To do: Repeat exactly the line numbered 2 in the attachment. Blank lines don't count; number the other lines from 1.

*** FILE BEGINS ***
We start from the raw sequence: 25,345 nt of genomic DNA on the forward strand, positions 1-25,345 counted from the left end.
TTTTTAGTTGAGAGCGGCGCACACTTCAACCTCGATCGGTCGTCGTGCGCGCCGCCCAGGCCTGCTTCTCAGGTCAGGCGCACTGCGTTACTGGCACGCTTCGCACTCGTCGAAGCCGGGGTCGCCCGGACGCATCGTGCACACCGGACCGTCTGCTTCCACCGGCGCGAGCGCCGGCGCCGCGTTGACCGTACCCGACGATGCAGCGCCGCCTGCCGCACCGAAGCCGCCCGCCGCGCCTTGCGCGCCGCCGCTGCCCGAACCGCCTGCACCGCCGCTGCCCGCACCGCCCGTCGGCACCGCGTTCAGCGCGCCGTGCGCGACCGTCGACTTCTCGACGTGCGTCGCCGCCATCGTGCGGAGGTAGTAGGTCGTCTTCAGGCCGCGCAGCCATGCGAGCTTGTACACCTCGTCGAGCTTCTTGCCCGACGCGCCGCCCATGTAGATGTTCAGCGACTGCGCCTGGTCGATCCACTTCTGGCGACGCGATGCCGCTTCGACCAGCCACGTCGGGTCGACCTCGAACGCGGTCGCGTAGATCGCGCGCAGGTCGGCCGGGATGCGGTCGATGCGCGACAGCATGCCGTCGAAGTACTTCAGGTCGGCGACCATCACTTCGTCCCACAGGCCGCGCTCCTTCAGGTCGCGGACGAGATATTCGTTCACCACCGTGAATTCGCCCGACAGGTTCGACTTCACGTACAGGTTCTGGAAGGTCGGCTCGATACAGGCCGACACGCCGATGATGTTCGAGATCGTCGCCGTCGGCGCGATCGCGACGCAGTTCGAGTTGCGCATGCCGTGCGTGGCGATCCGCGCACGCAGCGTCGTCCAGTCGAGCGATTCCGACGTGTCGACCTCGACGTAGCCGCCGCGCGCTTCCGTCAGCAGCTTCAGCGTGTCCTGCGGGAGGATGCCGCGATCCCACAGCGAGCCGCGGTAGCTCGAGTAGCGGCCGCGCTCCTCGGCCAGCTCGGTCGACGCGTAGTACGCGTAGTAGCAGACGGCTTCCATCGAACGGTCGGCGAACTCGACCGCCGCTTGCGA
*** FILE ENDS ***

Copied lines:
TTTTTAGTTGAGAGCGGCGCACACTTCAACCTCGATCGGTCGTCGTGCGCGCCGCCCAGGCCTGCTTCTCAGGTCAGGCGCACTGCGTTACTGGCACGCTTCGCACTCGTCGAAGCCGGGGTCGCCCGGACGCATCGTGCACACCGGACCGTCTGCTTCCACCGGCGCGAGCGCCGGCGCCGCGTTGACCGTACCCGACGATGCAGCGCCGCCTGCCGCACCGAAGCCGCCCGCCGCGCCTTGCGCGCCGCCGCTGCCCGAACCGCCTGCACCGCCGCTGCCCGCACCGCCCGTCGGCACCGCGTTCAGCGCGCCGTGCGCGACCGTCGACTTCTCGACGTGCGTCGCCGCCATCGTGCGGAGGTAGTAGGTCGTCTTCAGGCCGCGCAGCCATGCGAGCTTGTACACCTCGTCGAGCTTCTTGCCCGACGCGCCGCCCATGTAGATGTTCAGCGACTGCGCCTGGTCGATCCACTTCTGGCGACGCGATGCCGCTTCGACCAGCCACGTCGGGTCGACCTCGAACGCGGTCGCGTAGATCGCGCGCAGGTCGGCCGGGATGCGGTCGATGCGCGACAGCATGCCGTCGAAGTACTTCAGGTCGGCGACCATCACTTCGTCCCACAGGCCGCGCTCCTTCAGGTCGCGGACGAGATATTCGTTCACCACCGTGAATTCGCCCGACAGGTTCGACTTCACGTACAGGTTCTGGAAGGTCGGCTCGATACAGGCCGACACGCCGATGATGTTCGAGATCGTCGCCGTCGGCGCGATCGCGACGCAGTTCGAGTTGCGCATGCCGTGCGTGGCGATCCGCGCACGCAGCGTCGTCCAGTCGAGCGATTCCGACGTGTCGACCTCGACGTAGCCGCCGCGCGCTTCCGTCAGCAGCTTCAGCGTGTCCTGCGGGAGGATGCCGCGATCCCACAGCGAGCCGCGGTAGCTCGAGTAGCGGCCGCGCTCCTCGGCCAGCTCGGTCGACGCGTAGTACGCGTAGTAGCAGACGGCTTCCATCGAACGGTCGGCGAACTCGACCGCCGCTTGCGA